Michigan vs. Wisconsin College Football Odds & Picks: How To Bet Saturday’s Big Ten Battle (Oct. 2)
Blake Corum, Mike Sainristil
- The Michigan Wolverines travel to Camp Randall Stadium on Saturday to take on the Wisconsin Badgers is Big Ten college football action.
- The Badgers fell to Notre Dame in devastating fashion last week, while the Wolverines have caught fire.
- Check out Alex Kolodziej's full betting guide with odds, picks, and predictions for the Big Ten battle below.
Michigan vs. Wisconsin Odds
|Moneyline||+110 / -130|
|Over/Under||43.5 (-115 / -105)|
|Time||12 p.m. ET|
|Odds via DraftKings. Get up-to-the-minute college football odds here.|
Jim Harbaugh and the Michigan Wolverines have passed every test they’ve taken this season. Another strong performance at Camp Randall Stadium on Saturday would go a long way for the head coach and his newly minted four-year contract extension.
Standing in the way of a 5-0 start for the 14th-ranked Wolverines are the Wisconsin Badgers, who have owned this series of late.
Although the Wolverines are 51-17-1 all time against the Badgers, they’re 0-3 on the road at Wisconsin under Harbaugh. Michigan hasn’t won in Madison since 2001.
Wisconsin planned to play this game with more on the line before the season. However, a couple early losses have thrust Paul Chryst’s squad into more of a spoiler role on Saturday.
Will the Badgers be ready, or fall into a hangover spot off a loss to Notre Dame, against which they were a 6.5-point favorite?
Michigan vs. Wisconsin Betting Preview
The Wolverines have always relied on the ground game under Harbaugh, but he’s never had a unit in Ann Arbor that has clocked out with a rush rate north of 60%.
That could all change by season’s end, if all goes according to plan.
If the service academies didn’t exist, Michigan’s 73.7% run-play frequency would lead the entire country.
The offense will have to throw at some point. But as the old adage goes, don’t fix what ain’t broken.
Michigan’s not only running at a high rate, but it’s running effectively. The ground game is tied for third in the country in yards per carry (6.3), led by the dynamic duo of Blake Corum and Hassan Haskins.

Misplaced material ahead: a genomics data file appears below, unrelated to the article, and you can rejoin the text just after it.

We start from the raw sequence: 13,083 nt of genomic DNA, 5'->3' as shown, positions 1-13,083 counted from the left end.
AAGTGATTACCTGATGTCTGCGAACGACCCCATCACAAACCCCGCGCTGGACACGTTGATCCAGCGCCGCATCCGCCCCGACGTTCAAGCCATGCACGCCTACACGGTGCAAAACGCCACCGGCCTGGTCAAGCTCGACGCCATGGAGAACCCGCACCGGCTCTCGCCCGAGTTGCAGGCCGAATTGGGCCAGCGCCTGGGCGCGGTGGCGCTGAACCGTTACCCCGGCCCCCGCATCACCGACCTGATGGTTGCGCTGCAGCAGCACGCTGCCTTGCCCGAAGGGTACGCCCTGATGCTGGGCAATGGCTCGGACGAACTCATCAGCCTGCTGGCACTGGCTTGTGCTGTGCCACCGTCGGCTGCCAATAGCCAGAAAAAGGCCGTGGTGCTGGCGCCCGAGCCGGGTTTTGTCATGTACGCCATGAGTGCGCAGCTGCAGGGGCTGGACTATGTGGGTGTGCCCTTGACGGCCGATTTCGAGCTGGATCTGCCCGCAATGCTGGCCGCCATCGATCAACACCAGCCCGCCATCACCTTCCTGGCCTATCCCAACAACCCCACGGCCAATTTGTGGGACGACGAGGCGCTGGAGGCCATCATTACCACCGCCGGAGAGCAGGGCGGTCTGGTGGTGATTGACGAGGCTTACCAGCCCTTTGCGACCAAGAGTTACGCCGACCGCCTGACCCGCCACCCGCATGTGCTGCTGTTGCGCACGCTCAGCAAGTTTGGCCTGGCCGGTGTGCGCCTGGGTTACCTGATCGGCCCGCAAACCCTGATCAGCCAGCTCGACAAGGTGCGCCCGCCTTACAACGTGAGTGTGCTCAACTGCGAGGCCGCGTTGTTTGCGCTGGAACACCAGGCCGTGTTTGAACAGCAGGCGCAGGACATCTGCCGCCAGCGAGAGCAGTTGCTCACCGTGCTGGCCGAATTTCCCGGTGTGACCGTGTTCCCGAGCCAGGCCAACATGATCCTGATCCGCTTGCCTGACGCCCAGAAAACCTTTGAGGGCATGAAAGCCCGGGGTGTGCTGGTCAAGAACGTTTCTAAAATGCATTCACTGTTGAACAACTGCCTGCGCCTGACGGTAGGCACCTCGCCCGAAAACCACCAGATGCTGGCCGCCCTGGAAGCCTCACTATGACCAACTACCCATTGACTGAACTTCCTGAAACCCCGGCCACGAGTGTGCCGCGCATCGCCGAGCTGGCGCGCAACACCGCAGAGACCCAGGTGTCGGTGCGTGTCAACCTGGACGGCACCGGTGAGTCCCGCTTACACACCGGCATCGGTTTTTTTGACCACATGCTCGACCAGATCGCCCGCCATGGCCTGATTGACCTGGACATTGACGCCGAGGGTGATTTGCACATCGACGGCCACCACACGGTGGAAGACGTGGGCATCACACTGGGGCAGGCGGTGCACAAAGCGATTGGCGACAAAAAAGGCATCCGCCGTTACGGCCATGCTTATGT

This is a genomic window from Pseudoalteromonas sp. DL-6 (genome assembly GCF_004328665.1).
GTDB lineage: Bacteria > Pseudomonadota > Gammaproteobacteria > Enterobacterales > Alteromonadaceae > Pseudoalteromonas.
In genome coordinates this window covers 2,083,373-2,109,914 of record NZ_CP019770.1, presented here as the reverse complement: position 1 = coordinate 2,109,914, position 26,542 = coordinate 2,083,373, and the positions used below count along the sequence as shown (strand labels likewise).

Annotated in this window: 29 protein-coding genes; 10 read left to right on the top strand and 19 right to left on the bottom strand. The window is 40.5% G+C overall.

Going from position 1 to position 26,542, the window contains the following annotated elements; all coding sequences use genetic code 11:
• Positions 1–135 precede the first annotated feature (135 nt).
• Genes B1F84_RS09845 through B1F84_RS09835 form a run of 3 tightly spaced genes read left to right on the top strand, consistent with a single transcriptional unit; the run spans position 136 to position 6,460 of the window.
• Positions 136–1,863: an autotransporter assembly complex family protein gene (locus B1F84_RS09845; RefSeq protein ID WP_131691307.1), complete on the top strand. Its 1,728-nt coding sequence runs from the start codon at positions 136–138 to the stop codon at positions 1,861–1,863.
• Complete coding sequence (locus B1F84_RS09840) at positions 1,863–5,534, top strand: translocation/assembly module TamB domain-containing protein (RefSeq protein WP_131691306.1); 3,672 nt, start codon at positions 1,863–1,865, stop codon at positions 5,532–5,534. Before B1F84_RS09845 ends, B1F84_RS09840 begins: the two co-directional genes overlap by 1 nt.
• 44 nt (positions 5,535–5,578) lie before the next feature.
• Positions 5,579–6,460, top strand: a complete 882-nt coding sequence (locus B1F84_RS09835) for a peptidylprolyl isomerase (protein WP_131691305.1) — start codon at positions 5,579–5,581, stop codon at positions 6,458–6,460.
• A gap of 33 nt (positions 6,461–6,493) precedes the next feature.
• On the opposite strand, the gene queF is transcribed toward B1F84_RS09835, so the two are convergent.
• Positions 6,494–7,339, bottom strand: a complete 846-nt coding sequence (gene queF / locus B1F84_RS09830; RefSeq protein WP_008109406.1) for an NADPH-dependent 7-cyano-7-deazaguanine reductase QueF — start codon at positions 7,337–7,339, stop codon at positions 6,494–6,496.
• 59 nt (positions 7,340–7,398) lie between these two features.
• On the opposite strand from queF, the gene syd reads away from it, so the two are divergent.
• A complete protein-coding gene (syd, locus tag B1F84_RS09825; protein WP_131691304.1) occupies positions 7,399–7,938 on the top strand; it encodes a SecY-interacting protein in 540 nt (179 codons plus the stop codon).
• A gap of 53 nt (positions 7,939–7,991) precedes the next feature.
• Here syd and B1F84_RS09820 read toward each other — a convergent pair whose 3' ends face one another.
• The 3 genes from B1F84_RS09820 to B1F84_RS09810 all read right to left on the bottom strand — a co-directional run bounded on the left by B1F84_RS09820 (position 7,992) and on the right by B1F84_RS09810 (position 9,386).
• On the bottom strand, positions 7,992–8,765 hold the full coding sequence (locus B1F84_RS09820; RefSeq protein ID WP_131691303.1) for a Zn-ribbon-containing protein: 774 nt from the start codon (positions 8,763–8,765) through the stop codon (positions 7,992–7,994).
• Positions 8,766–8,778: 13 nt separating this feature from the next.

Corum crossed the century mark in each of his first three games of the season, posting three touchdowns in both Week 2 and 3.
Haskins, meanwhile, has registered multiple scores in each of the last two games, giving the Wolverines a firm one-two punch out of the backfield.
Don Brown was shown the door, so Harbaugh poached defensive coordinator Mike Macdonald from the Ravens.
So far, it’s been a nice change of pace.
Michigan has yet to allow more than 14 points in a single game this fall. Its 11.8 allowed per contest ranks fourth nationally, despite the unit recording just a lone takeaway.
The Wolverines created plenty of Havoc up front during the Brown era, save for a 2020 season, during which they were second-last in the country.
The 2021 unit is more in the middle of the pack (54th), but they have yet to unravel, ranking sixth in Finishing Drives.
The good news is quarterback Graham Mertz can’t possibly be worse than last weekend.
The 6-foot-3 sophomore went 18-of-41 with four interceptions in a blowout loss to the Fighting Irish. He finished with the worst EPA/play (-0.5) for any quarterback in Week 4, along with the fourth-worst QBR.
The bad news is this version of Mertz is becoming a pattern.
Saturday was the second time in three games the quarterback threw multiple interceptions and registered a QBR worse than 18.0.
Mertz is currently 105th in the nation in EPA. Ahead of him are starting quarterbacks for UNLV, UMass, Colorado State, UL Monroe, Vanderbilt, Temple, Akron, Ohio and Kansas, among other struggling programs.
The Achilles heel has been the red zone– Wisconsin’s 129th in Finishing Drives — but the offense still needs more on a down-to-down basis: The Badgers are averaging a woeful 4.9 yards per play.
If anyone’s up for the challenge of stopping the rush, it’s Wisconsin. The Badgers lead the country in both yards per rush allowed (1.0) and Havoc.
Highly coveted defensive coordinator Jim Leonhard put on a clinic last season, helping Wisconsin rank fourth in defensive SP+. The Badgers faced three ranked opponents and held the trio to fewer than 20 points per game on average.
Wisconsin embarrassed Michigan in the Big House in last year’s 49-11 rout, coughing up just 215 total yards and 10 first downs.
Michigan vs. Wisconsin Matchup Analysis
Toggle the dropdowns below to hide or show how Michigan and Wisconsin match up statistically:
Michigan Offense vs. Wisconsin Defense
Wisconsin Offense vs. Michigan Defense
Pace of Play / Other
Talk about a prototypical Big Ten clash.
Harbaugh’s more run-heavy than ever and who knows if Wisconsin trusts Mertz enough to put the ball in the air.
The market’s expecting a slog, projecting the tilt for roughly 43.5 points.
Michigan vs. Wisconsin Betting Pick
Wisconsin might have a problem under center, but I can’t make a play off Mertz.
In fact, it’s Michigan’s offense I want to fade in this spot.
Wisconsin’s defense hasn’t wavered amid a 1-2 start. The Badgers are giving up the second-fewest yards per game (210.3) in the entire country and are top-25 nationally across the board in the metrics we analyze, save for Pass Blocking.
Do bettors understand how difficult it is to score at Camp Randall? Chryst’s defense has been money at home, cashing five straight opponent team total unders.
Wisconsin was poised to hold its third straight opponent under the team total to kick off the year last week, had it not been for Notre Dame’s kick return touchdown and two ensuing pick-sixes late in the fourth.
Michigan’s been running all over MAC opponents this season and has yet to be forced into a passing script.
This is a steep step up in competition, in what’ll be the team’s first true road game in seemingly forever.
Play the team total at 20.5 or better.